The rise of Chelsea and Man City shows that it takes a lot of money to break into the Champions League elite, but once you're there, it creates a virtuous circle. The same is true for inflation. There is a self-reinforcing loop of high inflation expectations, wages and prices. But the 2014 oil shock looks to have knocked the US and Japan out. Consumers' inflation expectations remain stubbornly low.
The filibuster is an important procedural device in the US Senate that makes it significantly harder to break the gridlock between Republicans and Democrats. President Trump argues that the "very outdated filibuster must go". But what is it? Why is it important? And what are the investment implications of throwing it on the Congressional scrapheap?
Oil price spikes have contributed to almost all US recessions since 1950. But with the US shale revolution, most investors are more concerned with how low oil prices could go. Ultimately, OPEC will decide the answer to that question. Our analysis suggests OPEC will continue to limit production when necessary, with the aim of generally keeping prices between $45-$55 outside of recessions and significant new supply disruptions.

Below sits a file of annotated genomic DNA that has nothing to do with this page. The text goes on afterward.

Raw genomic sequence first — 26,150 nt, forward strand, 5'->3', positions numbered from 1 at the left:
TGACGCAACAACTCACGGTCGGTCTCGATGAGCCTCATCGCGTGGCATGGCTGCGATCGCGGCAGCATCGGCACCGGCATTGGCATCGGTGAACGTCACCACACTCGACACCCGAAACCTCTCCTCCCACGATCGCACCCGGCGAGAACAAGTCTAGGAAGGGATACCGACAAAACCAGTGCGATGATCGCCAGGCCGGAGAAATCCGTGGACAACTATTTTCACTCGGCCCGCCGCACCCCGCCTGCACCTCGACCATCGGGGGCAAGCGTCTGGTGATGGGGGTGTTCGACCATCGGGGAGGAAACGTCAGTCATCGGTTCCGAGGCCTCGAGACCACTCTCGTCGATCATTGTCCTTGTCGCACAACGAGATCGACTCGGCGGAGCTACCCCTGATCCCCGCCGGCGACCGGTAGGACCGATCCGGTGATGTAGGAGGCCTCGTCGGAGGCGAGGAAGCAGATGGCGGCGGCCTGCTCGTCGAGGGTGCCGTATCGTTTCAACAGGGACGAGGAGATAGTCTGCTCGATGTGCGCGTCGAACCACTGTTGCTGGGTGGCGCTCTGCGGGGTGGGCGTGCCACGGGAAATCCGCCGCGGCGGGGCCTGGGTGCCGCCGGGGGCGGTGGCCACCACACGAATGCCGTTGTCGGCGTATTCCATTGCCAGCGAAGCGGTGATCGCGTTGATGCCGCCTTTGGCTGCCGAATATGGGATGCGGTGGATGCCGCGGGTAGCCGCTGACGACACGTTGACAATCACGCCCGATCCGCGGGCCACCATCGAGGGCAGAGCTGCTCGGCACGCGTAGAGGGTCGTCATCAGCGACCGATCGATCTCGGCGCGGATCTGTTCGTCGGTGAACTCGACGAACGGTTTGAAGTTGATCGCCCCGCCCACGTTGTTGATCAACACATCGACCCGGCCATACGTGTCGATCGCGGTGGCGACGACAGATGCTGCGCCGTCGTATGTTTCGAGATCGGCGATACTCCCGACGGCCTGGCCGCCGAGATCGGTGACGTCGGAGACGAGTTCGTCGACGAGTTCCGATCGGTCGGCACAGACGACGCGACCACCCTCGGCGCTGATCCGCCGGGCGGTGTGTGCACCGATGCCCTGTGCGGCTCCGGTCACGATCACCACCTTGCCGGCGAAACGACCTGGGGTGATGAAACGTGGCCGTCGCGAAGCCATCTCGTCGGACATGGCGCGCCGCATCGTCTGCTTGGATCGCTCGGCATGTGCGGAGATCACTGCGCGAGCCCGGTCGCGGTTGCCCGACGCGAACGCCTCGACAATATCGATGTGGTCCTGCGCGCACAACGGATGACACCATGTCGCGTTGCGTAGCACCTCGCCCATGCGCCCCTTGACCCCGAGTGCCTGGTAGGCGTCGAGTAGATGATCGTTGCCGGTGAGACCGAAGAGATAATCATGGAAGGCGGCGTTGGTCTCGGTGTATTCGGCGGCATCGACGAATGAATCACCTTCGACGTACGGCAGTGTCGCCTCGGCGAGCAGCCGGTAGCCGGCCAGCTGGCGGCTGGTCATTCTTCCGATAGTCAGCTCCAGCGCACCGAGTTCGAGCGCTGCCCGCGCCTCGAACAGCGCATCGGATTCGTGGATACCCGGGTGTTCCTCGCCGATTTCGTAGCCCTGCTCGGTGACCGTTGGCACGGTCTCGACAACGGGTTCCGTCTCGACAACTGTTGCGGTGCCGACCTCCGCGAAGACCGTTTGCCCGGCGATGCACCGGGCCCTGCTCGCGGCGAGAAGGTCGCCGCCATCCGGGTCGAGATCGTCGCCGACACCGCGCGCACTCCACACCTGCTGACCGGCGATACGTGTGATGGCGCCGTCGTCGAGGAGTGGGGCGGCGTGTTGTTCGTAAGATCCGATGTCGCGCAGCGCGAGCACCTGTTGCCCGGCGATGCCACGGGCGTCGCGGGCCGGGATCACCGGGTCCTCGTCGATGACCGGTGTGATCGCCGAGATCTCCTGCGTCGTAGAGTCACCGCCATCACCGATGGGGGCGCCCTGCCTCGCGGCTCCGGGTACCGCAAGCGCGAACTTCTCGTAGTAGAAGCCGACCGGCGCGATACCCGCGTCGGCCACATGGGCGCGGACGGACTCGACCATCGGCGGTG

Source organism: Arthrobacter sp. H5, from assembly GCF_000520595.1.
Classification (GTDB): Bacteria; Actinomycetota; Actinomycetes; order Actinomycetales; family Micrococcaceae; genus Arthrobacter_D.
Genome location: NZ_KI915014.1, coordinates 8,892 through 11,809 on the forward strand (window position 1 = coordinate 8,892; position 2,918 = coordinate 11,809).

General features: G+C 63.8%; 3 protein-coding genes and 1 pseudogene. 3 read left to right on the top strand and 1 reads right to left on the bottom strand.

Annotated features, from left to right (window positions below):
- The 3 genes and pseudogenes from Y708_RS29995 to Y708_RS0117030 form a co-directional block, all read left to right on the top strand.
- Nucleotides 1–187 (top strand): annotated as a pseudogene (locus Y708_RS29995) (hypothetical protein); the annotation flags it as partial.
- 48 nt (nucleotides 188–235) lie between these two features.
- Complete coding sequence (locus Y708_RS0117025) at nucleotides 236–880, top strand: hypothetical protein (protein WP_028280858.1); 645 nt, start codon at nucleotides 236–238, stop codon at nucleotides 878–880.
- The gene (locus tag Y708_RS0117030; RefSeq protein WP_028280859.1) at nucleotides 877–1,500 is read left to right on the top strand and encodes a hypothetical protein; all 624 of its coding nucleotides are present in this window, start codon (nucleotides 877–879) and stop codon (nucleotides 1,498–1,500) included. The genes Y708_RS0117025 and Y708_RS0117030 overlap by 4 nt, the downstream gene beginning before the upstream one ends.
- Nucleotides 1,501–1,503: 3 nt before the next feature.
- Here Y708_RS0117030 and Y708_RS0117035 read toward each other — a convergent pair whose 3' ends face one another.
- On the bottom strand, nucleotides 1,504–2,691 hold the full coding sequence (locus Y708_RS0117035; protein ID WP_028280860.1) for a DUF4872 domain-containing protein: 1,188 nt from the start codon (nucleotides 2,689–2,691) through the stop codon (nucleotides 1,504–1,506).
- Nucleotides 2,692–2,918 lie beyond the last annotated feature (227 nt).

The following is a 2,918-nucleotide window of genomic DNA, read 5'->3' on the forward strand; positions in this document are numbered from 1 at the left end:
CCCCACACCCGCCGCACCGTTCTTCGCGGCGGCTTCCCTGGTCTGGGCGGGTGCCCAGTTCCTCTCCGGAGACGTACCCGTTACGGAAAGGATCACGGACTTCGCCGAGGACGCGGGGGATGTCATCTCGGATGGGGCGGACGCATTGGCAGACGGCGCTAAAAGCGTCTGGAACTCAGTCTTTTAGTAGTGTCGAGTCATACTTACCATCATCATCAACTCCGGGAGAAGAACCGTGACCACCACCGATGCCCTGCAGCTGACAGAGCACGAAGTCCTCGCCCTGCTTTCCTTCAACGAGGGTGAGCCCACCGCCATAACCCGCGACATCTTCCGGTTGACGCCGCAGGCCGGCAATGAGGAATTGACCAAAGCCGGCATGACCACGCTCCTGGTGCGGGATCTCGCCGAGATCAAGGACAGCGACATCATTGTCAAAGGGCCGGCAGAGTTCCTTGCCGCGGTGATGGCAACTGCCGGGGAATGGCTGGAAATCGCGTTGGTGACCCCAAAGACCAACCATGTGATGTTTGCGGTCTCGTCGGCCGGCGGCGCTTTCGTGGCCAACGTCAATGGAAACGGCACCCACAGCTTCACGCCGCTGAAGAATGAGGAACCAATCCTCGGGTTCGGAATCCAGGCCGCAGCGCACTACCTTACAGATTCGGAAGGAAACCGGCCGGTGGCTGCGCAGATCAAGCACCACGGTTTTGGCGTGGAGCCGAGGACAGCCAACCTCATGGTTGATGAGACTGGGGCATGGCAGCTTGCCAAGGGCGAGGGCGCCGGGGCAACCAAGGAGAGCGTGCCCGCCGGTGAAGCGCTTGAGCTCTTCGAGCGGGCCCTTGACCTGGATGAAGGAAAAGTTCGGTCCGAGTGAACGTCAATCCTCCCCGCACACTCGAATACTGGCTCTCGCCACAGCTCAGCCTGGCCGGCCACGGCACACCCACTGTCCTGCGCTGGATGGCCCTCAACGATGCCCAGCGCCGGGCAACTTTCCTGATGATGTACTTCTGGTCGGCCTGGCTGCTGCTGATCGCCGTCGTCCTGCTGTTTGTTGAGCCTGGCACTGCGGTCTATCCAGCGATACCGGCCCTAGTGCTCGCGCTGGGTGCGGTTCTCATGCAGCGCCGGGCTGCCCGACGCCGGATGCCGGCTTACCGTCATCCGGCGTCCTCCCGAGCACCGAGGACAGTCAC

Low interest rates can be considered both a blessing and a curse. The blessing is that the government yield curve impacts discount rates used across almost all financial assets. The curse is that they incentivise changes in economic structures (e.g. higher debt) which, in turn, make low interest rates more entrenched. The blessing and curse of low interest rates is therefore that they are (probably) here to stay.
In 1979, Pink Floyd cried "Hey! Teachers! Leave them kids alone!”. Ironically, this marked a turning point. The contribution to US wage growth from educational attainment appears to have peaked since the early 80s. This is just another brick in the wall in our argument of weaker US trend growth.